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If I have an encoding function $f(x)$ that maps a message $m$ to a point $P$ on a suitable Elliptic Curve $E$ . If I have the public key $Q$ of my recepient then I can encrypt the message as follows:

Choosing a random number $k < n -1 $ where $n$ is the order of the curve E .

Calculating $C = [k] G $ where $G$ is the generator point of the curve E

Calculating $R = [k]Q $ where $Q$ is the recipient's public key

Now the message is encrypted by adding $P$ to $R$ to get $C_e$ $( = R + P)$ which is sent along with $C$ to the recepient.

DECRYPTION:

Now for the recepient to decrypt my message they compute $R = [privatekey] C $ (where $C = [k]G $) and simply subtract $R$ from $C_e$ to get the encoded point $P$ back which is then decoded by an inverse function $f^{-1}(x)$ to recover $m$. Now , two problems arise : If the attacker knows the plaintext (suppose if I follow a particular format of data while sending messages ) he could encode his guessed plaintext and subtract it from $C_e$ to recover $ R $ back ! . If I used that same $ R $ to encrypt further "blocks" of my message then the security of the later parts of my message has been breached!

I realize that doing something like a scalar multiplication over and over again for every block of data, would be a huge drawback in efficiency and speed.

Is there any way to compute a different $ R $ for every block of data, without using much resources and that too quickly ?

Does reusing the same $R$ for another message break security ?

NOTE: This question is for educational purposes only. It's for the sake of expanding my knowledge on Crypto.

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    $\begingroup$ $R=[privatekey]C$ are you sure about this equality? $R = [k\cdot pivatekey]G$ $\endgroup$ – kelalaka Feb 9 at 14:27
  • $\begingroup$ @kelalaka Yes $ R = [privatekey] C $ where $ C = [k] G $ $\endgroup$ – Vivekanand V Feb 9 at 15:38
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    $\begingroup$ Well, you can of course random pad the message using e.g. OAEP, but the problem with EC is that there will be very little message space left - if any. $\endgroup$ – Maarten Bodewes Feb 10 at 2:52
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    $\begingroup$ What you're describing is not ElGamal. ElGamal does not reuse randomness. As always, the correct solution to the original problem of encrypting long messages using something like ElGamal is ECIES. $\endgroup$ – Maeher Feb 10 at 8:07
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    $\begingroup$ @VivekanandV ElGamal does not operate on "blocks". The message space of ElGamal defined over group $\mathbb{G}$ is $\mathbb{G}$. You are encrypting several distinct messages. To do so, by definition, ElGamal uses independently uniformly distributed random values. Reusing randomness makes the scheme completely insecure. $\endgroup$ – Maeher Feb 10 at 9:21
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Is there any way to compute a different $R$ for every block of data, without using much resources and that too quickly ?

There's no common way. Standard practice is hybrid encryption per ECIES.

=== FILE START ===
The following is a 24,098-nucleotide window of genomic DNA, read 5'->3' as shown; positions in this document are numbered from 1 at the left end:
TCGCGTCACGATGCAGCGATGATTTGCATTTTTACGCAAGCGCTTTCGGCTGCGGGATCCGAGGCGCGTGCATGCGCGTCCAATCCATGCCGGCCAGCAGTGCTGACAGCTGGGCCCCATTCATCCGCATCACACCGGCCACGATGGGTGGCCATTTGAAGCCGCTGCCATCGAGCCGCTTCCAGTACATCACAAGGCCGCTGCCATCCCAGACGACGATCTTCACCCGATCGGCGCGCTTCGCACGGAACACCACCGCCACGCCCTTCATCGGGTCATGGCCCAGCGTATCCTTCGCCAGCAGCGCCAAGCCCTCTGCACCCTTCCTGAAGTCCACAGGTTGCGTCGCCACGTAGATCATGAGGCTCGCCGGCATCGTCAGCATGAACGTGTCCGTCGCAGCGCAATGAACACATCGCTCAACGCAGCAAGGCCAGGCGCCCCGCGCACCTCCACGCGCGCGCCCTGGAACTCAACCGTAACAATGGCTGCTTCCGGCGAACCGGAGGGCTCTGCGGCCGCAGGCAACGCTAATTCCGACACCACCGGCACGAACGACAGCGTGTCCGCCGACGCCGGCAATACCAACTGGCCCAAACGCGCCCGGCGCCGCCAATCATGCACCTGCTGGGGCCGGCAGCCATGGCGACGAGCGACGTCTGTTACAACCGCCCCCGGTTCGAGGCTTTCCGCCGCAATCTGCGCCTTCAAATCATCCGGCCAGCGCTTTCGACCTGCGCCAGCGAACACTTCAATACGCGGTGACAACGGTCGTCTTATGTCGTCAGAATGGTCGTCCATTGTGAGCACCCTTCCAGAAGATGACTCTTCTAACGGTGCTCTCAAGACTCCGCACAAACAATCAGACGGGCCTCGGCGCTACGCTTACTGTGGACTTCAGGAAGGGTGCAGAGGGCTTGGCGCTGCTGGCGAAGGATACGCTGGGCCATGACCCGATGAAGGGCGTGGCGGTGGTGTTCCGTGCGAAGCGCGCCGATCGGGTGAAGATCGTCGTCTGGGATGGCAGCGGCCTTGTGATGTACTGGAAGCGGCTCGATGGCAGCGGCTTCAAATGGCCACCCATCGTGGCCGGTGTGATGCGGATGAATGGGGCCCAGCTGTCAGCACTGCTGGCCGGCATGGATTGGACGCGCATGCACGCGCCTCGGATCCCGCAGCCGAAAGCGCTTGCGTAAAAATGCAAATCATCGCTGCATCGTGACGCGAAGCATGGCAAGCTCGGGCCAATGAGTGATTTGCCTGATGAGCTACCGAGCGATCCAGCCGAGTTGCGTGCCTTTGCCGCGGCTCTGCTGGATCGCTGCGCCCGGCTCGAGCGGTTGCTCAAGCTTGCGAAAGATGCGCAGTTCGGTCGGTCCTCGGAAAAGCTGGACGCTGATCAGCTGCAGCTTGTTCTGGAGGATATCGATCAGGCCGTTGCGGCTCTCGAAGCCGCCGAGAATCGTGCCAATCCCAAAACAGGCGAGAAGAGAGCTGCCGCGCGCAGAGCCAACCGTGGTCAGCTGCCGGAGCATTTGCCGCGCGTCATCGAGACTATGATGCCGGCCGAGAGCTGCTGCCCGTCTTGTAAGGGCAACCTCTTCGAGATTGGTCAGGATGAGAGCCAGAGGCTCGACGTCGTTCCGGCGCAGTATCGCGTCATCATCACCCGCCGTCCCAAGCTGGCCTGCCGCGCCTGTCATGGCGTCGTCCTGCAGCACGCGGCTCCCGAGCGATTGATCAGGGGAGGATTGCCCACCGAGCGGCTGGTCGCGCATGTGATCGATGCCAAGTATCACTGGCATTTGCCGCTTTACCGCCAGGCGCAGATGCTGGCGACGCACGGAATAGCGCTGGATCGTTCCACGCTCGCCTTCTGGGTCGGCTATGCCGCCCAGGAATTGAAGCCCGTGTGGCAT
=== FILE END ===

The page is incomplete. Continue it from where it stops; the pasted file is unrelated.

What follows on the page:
In a nutshell, ECIES is the same as EC-ElGamal with regard to $E$, $G$, $\text{privatekey}$, $Q$, $k$, $C$, $R$, but the shared secret $R$ is used (after a key derivation step) as the key to a symmetric authenticated cipher that conveys the message $m$. This removes the burden of mapping $m$ to a point on the curve, which severely limits the size of $m$, and typically is iterative thus has the potential to leak information about $m$ by side channels.

Does reusing the same $R$ for another message break security (in EC-ElGamal)?

Yes. Assume $m_0$ and $m_1$ mapped to $P_0$ and $P_1$ are encrypted with the same $R$, into $C_0$ and $C_1$. It holds $C_0=R+P_0$ and $C_1=R+P_1$, therefore $P_1=P_0-C_0+C_1$. Thus $m_1$ can be found from $m_0$ and ciphertext. With $R$ fixed, the cipher is insecure under known-plaintext attack.

Additions per comment:

  • Even if the attacker has no knowledge of a plaintext $m_0$, s/he does learn something about the plaintext. In particular she can tell if $m_0=m_1$, since that's equivalent to $C_0=C_1$. This qualifies as a break, since the objective of encryption is to prevent adversaries from learning anything about plaintext (except its length). As an example, this allows to distinguish between a routine Have a quiet nightshift Joe ($m_0=m_1$) from an exceptional Launch missile to target A ($m_0\ne m_1$).
  • Doubling $R$ at each message would be extremely insecure. It would hold $P_j+P_j-P_{j+1}=C_j+C_j-C_{j+1}$, and that allows to decipher any message sent encrypted twice, as $P_j=P_{j+1}=C_j+C_j-C_{j+1}$.
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  • $\begingroup$ If the attacker has no knowledge of plaintext, is there any other way to break this cipher ? To prevent a known plain text attack does doubling $R$ for every next message give this cipher any immunity against it? $\endgroup$ – Vivekanand V Feb 11 at 9:16
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    $\begingroup$ Thankyou for your elaborate and easy to understand answer, I thought about all the vulnerabilities that you illustrated. I think the only way to make this secure is to use a random "one time" $R$, and also an encoding function that adds unpredictability to the message based on some secret key. So considering drawbacks, ECIES would be much quicker, faster and secure. $\endgroup$ – Vivekanand V Feb 11 at 17:19

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